Transformed - Genesis 32:24-32

1.      When you think of the word “transformed” what comes to your mind?

2.      What is perhaps the most graphic illustration of transformation we find in nature? (The caterpillar to the butterfly. Others may be suggested as well.)

 

Caterpillars must go through a process of great struggle before turning into a butterfly, but the end result is a beautiful creature.

We have graphic examples of individuals who have gone through a spiritual transformation that was not easy for them but the end result is a beautiful life lived out for God.

One of the best I know is the life of Sterling Eggleston. When he and his wife, Bennie Faye married he was not a Christian but she was a committed Christian and faithfully attended church each week. He testifies that each Sunday the last thing he said as she went out the door to church was, “Don’t you give that preacher any of my money.”

He finally gave in and went to church with her and, through the life she lived before him and the message of God’s Word to him, he was saved. The transformation that God did in Sterling’s life is truly beautiful. But while salvation happens at one point in time, transformation (sanctification) is a life-long process molding us into the image of Christ! Transformation requires ongoing, steady, and sometimes difficult steps. In today’s study, we will see how God transformed Jacob.

 

God used a variety of circumstances to soften Jacob’s heart. Listen to the prayer he prays in Gen. 32:9-12.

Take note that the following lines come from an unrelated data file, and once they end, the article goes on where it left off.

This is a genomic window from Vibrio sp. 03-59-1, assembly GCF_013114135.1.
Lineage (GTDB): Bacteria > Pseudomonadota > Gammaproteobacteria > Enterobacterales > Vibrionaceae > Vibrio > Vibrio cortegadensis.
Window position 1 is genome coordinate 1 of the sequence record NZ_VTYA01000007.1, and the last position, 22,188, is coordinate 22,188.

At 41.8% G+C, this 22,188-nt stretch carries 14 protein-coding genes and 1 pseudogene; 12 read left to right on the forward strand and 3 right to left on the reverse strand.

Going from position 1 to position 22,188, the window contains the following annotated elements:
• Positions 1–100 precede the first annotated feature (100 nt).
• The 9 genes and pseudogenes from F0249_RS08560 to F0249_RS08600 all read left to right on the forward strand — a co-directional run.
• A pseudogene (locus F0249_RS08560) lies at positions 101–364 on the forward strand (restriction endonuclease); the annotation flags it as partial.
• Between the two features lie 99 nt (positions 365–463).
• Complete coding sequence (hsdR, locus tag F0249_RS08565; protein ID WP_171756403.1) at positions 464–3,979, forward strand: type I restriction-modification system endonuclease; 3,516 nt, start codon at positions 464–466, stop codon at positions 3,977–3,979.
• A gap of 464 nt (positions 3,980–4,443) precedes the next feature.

We pick up the narrative when Jacob is spending the night alone, consumed with thoughts of fear, not only for his life, but for the lives of all those he loved.

 

The Match! Read Genesis 32:24-26

 

1.      How does this passage characterize Jacob’s life?

Think for a moment about Jacob’s relationship with Esau, Isaac, Laban, Leah, and Rachel. With each of these Jacob had encounters that were challenging to say the least!

Because Jacob spent most of his life wrestling with people, God came that lonely night in the form of a wrestler. Note: Don’t spend a lot of time trying to figure out the identity of the person God sent to wrestle with Jacob, it isn’t important who it was but what this individual’s message delivered from God is important. This “man” was clearly the Lord or one of His angels.

Jacob was absolutely determined to receive a blessing, even if it meant deceiving his father and wrestling with God.

Recall Jacob’s experience at Bethel, then God promised Jacob His blessings. The promise was fulfilled from a material perspective because Jacob was wealthy with flocks, herds, and servants. After wrestling with the Lord all night, Jacob discovered he needed more than material wealth. He needed God and His transforming work in his life!

2.      How do we know Jacob was determined to receive God’s blessing on his life? (Even though his hip was dislocated, he refused to let go. Jacob asked for a blessing. True transformation leads believers to value and seek God’s blessing above all else.)

3.      What keeps people from being desperate for God’s blessing?

4.      How does an encounter with God foster a desire for His blessing?

Evidence of true transformation occurs in our lives as we continue to follow the Lord and seek Him, even in the midst of difficult situations.

I read the following excerpt from a prayer voiced by David Brainerd: “When I really enjoy God I feel my desire for Him more insatiable, and my thirsting after holiness the more unquenchable…”

The more we get the more we desire. But we will never plumb the depth of God’s love for us.